Haitians mourned during a memorial service on Sunday. The government said more than 230,000 people died in the earthquake.

Haiti Emerges From Its Shock, and Tears Roll

Published: February 14, 2010

PORT-AU-PRINCE, Haiti — Will anyone remember that 17-year-old Angelania Ritchelle, a parentless high school student who wanted to be a fashion model, died of fright two days after the earthquake and ended up in a mass grave on the outskirts of this city?

That is what her cousin Emmanuella Dupoux, 23, her voice thick with emotion, wanted to know. “Angie was a nobody, she died a nobody, she will never have a funeral, she will never have a tombstone,” Ms. Dupoux said. “She is just one of the nameless, faceless victims, and I hate that.”

In Haitian society, Rudy Bennett, 57, was a somebody, a prominent businessman and the younger brother of Michele Bennett, the former first lady and ex-wife of Jean-Claude Duvalier. But his death got little notice here, either.

Few were aware that his sister, a polarizing figure who lives in exile, had flown in with a search-and-rescue team to look for Mr. Bennett in the rubble of the Montana Hotel, where he had gone to fix an espresso machine leased from his food company. He was buried just last week.

The Jan. 12 earthquake was an equal opportunity leveler with such mass deadliness that it erased the individuality of its victims. According to the Haitian government, more than 230,000 people died in the disaster, but initially few had ceremonies to mark their deaths. Even the collective loss of life was not memorialized until this past weekend, when the government imposed a national period of mourning.

Bit by bit, though, the individual losses are coming into focus for Haitians finally ready to grieve. Many victims were not accepted as dead until the search missions were over, and many bodies were never recovered or were dumped in mass graves. But belatedly, funerals and memorial services are taking place daily, and the traditional word-of-mouth network known as telediol has reawakened, delivering death notices.

If Haiti, always stoic, first seemed too stunned to cry, the tears are rolling now for those who seem irreplaceable: the tax man who wrote software to detect fraud in a corrupt society; the gallery owner whose eminent Haitian art collection perished with her; the writer who translated the culture’s oral storytelling into prose; the feminist leaders; the nursing students; the factory workers; the teachers; and the children, especially the children.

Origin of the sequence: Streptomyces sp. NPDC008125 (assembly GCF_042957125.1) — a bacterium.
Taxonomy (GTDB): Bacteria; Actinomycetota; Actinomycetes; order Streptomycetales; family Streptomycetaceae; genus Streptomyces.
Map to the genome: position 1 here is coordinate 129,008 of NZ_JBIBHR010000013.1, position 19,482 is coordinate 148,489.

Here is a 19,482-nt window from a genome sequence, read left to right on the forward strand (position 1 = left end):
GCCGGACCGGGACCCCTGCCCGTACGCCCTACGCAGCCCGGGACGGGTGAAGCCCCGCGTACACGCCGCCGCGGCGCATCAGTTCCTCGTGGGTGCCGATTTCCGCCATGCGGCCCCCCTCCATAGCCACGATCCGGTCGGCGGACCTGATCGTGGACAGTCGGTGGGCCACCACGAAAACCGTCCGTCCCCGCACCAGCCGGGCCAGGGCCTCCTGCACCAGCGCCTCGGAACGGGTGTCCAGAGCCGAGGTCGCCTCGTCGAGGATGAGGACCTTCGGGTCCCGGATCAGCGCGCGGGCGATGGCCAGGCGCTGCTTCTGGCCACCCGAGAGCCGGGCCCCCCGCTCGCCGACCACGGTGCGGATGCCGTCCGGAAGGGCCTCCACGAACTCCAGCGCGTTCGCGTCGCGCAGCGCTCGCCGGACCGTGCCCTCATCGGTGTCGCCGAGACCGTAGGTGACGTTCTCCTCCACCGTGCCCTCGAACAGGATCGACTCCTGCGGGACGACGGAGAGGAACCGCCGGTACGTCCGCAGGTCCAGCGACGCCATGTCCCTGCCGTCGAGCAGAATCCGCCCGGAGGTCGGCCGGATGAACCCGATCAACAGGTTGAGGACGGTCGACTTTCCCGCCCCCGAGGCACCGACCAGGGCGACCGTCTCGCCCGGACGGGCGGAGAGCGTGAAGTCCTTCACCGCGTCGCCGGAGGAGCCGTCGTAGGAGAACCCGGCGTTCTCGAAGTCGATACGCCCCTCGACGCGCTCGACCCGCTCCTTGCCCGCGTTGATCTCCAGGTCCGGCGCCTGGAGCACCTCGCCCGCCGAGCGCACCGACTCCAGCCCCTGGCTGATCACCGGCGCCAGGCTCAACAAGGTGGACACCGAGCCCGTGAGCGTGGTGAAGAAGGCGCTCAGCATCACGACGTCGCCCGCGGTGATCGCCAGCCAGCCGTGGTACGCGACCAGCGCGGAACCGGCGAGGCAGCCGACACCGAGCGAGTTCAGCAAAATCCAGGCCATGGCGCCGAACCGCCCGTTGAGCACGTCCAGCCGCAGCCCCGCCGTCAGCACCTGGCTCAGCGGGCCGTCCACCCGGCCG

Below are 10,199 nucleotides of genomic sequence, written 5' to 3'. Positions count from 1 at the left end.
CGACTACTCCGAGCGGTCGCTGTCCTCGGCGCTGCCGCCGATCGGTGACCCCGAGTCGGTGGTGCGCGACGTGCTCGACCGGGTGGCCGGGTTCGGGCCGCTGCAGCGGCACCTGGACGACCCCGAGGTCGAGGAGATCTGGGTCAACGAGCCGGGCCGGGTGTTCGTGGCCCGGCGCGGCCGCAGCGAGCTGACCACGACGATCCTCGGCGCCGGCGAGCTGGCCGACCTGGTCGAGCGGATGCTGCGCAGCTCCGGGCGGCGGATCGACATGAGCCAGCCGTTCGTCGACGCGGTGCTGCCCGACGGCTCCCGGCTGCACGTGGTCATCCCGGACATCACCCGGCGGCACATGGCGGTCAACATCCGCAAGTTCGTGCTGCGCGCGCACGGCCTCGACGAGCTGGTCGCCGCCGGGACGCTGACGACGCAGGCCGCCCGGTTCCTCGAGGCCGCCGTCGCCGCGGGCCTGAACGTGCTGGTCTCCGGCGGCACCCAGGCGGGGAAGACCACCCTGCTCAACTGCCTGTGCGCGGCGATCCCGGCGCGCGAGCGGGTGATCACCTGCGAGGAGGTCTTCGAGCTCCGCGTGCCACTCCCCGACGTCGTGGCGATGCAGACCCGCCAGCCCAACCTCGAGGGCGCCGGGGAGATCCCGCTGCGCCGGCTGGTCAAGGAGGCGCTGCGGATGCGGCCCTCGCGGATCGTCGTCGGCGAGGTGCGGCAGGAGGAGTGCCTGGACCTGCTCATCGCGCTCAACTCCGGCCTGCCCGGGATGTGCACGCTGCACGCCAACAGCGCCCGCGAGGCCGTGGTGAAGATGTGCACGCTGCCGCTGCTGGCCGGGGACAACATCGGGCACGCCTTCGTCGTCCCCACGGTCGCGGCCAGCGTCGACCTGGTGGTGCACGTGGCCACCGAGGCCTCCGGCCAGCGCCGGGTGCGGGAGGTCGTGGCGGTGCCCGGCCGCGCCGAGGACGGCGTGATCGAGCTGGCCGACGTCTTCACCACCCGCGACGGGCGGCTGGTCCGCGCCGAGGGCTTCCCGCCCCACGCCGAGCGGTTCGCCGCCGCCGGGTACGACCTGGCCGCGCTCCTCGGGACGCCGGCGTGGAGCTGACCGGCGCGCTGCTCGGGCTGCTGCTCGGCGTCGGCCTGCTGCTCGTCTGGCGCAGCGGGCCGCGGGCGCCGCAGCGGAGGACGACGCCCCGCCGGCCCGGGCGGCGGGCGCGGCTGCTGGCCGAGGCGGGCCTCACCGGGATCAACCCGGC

“My little girls died at the very moment I was making plans for their future,” said Frantz Thermilus, the chief of Haiti’s National Judicial Police, caressing their pictures on his cellphone. “And the future of the children is the future of Haiti.”

His daughters Talitha, 12, and Emmanuella, 11, were crushed in their school, the Christian Institute of Haiti, when their mother was late to pick them up. She had been diverted by Mr. Thermilus, who had insisted that she stop first at an English-language academy to register the girls for intensive classes, he said.

“Someone else offered them a ride, but that person was not authorized to pick them up, and the school’s guardian wouldn’t let them go,” he said. “To show you just how sweet they were — they could have left without her permission. But they always respected authority.”

Head shaved, spine erect, epaulets starched, Mr. Thermilus spoke in his office at police headquarters. Tearing up, he said his daughters used to run to greet him when he arrived home. Talitha would tuck under his right arm, Emmanuella under his left, and he would debrief them on their days.

Now, having sent his wife and 3-year-old son to New York, he has barely left work since the earthquake. “When I go home, I’m in pain,” he said. “Here I can do something constructive.”

The earthquake not only took away his girls, Mr. Thermilus said, but allowed the 5,000 inmates in the country’s main prison to escape. “In those few minutes, so much I cared about was undone,” he said. “Justice undone, children gone, innocence destroyed. I mourn it all.”

Many mourn the older victims who had weathered a lifetime of Haiti’s adversity and served as the institutional memory of many sectors of society.